“Biosecurity can be as intense as you want it to be,” Herman says. “Producers have the most control over their biosecurity by being proactive and having a plan in place before there is an outbreak.”

NCBA’s producer team has developed the BQA Daily Biosecurity Plan for Disease Prevention to aid producers in biosecurity planning on their farms and ranches.

“Steps to protect against diseases like bovine respiratory disease, Johne’s disease or leptospirosis, can apply to foot-and-mouth disease,” Herman says. “The BQA plan is a building block to being prepared for a foreign animal disease outbreak like foot-and-mouth disease.”

Wilkerson says the beef industry does need to realize the importance of biosecurity in preventing disease, or the industry will be forced to deal with it if a foreign animal disease outbreak were to occur. This includes the registration of premise identification numbers to help trace any problems if or when they happen.

International experience

In February 2020, Herman flew to Uganda with a group of animal health experts to study foot-and-mouth disease as part of an educational goal towards teaching biosecurity within the U.S. cattle industry. Uganda is an endemic country, where foot-and-mouth disease outbreaks regularly occur in livestock and wildlife. 

“It was eye-opening to think about out how the United States livestock industry would respond, since we haven’t seen a foot-and-mouth disease outbreak since 1929,” she says. “Besides the obvious animal health and welfare issues, there will be some pretty extensive trade and transport challenges that come with an outbreak.” 

Herman studied two active outbreaks in Uganda. Ugandan farmers couldn’t sell or transport their animals for the duration of the outbreaks, which in some cases lasted several months. This harsh reality is one that the U.S. may have to face if foot-and-mouth disease reaches our country.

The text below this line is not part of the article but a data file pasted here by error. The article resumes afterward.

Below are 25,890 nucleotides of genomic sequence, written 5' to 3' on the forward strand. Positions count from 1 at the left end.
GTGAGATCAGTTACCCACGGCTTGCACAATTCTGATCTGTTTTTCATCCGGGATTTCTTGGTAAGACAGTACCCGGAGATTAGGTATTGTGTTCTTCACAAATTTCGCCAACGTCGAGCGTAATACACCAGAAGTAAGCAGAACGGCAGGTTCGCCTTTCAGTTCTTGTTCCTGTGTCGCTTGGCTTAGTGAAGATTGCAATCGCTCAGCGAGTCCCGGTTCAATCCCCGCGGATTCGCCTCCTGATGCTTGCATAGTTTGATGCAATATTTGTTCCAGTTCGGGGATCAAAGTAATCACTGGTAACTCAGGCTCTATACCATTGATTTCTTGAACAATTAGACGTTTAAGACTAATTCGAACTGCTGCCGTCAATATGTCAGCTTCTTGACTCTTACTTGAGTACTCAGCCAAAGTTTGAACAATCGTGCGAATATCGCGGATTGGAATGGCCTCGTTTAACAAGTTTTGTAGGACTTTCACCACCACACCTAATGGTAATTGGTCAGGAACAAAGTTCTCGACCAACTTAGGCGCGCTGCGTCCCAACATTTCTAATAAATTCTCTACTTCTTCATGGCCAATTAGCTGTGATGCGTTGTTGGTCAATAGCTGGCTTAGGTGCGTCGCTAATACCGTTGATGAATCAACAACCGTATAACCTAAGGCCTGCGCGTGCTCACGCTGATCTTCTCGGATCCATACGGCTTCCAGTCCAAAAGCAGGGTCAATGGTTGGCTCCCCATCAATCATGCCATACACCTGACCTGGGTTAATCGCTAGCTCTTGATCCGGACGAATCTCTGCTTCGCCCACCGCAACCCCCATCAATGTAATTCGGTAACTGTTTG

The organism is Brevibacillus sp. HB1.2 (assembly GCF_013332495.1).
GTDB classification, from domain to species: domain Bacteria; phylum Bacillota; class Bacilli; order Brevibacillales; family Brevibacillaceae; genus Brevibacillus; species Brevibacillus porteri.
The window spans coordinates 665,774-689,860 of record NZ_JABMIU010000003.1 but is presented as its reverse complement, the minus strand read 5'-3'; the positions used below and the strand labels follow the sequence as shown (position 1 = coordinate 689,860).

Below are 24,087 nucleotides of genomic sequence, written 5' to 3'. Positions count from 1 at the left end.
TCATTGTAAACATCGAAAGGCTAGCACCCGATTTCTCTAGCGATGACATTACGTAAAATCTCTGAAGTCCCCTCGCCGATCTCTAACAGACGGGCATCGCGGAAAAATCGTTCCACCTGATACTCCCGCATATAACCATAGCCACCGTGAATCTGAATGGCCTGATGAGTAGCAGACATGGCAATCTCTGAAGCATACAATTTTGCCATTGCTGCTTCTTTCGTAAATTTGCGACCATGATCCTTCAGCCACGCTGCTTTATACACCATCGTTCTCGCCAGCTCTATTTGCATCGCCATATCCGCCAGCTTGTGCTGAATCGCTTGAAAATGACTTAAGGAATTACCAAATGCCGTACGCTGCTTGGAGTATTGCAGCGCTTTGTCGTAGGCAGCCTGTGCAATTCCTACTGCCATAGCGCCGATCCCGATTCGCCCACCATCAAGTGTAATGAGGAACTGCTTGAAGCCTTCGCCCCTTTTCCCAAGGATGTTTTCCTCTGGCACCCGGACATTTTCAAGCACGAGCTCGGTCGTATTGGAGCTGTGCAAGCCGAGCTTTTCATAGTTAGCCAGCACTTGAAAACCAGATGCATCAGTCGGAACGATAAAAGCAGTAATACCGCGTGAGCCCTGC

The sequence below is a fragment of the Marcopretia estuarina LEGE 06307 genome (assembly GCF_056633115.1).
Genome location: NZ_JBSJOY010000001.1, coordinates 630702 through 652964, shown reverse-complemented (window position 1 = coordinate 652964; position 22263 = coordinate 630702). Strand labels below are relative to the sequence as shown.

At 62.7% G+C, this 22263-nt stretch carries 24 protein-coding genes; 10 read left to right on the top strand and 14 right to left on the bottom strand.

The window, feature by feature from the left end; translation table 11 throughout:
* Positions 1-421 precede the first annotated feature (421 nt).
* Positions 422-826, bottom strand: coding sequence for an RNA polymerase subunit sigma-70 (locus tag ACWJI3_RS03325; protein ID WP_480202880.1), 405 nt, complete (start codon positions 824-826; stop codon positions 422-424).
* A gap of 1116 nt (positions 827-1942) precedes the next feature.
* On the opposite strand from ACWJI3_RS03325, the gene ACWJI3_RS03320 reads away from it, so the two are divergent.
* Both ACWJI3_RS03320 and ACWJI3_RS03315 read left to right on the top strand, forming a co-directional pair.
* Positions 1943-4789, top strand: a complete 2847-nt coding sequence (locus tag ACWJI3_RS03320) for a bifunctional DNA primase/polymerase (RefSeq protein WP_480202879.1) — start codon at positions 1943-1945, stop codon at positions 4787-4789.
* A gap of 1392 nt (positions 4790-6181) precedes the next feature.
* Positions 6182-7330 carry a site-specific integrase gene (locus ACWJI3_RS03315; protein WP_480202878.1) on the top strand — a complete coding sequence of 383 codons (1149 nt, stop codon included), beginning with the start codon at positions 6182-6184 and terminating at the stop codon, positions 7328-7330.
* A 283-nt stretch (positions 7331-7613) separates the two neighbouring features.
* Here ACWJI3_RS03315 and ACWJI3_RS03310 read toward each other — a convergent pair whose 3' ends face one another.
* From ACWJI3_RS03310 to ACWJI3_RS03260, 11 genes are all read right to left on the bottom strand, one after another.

During that time, she learned how to trace infections, identify clinical signs and study the impact the outbreaks had on farmers’ livelihoods. Herman says the U.S. herd is naïve, and foot-and-mouth disease would cause an extreme disruption in our everyday activities. A foreign animal disease outbreak would bring a complete standstill for 72 hours to susceptible species to trace the source and get a response plan set up.

“We want everybody — within the agricultural industry and those who benefit from it — to be on the same page, so if a foreign animal disease outbreak does happen to the livestock industry, we can work together to eradicate the disease, protect our animals and get the industry back on its feet,” she says.

Coats and boots on rack

Herman recommends producers evaluate their biosecurity plan with their families, workers and veterinarians to successfully protect their animals and make the needed changes at least one or two times per year. 

Wilkerson agrees. “Anything is better than nothing. The sooner a biosecurity plan is made and followed in the beef industry, the better it will be for the producers across the country.”

About the Author(s)

Jennifer Carrico

Jennifer Carrico of Redfield, Iowa, runs a small cow-calf operation with her family. She is a former editor of Wallaces Farmer.

Betty Haynes

Betty Haynes is the associate editor of Prairie Farmer. She grew up on a Menard County, Ill., farm and graduated from the University of Missouri. Most recently, Betty worked for the Illinois Beef Association, entirely managing and editing its publication.

She and her husband, Dan, raise corn, soybeans and cattle with her family near Oakford , Ill., and are parents to Clare.

Betty won the 2023 Andy Markwart Horizon Award, 2022 Emerging Writer, and received Master Writer designation from the Ag Communicators Network. She was also selected as a 2023 Young Leader by the International Federation of Agricultural Journalists.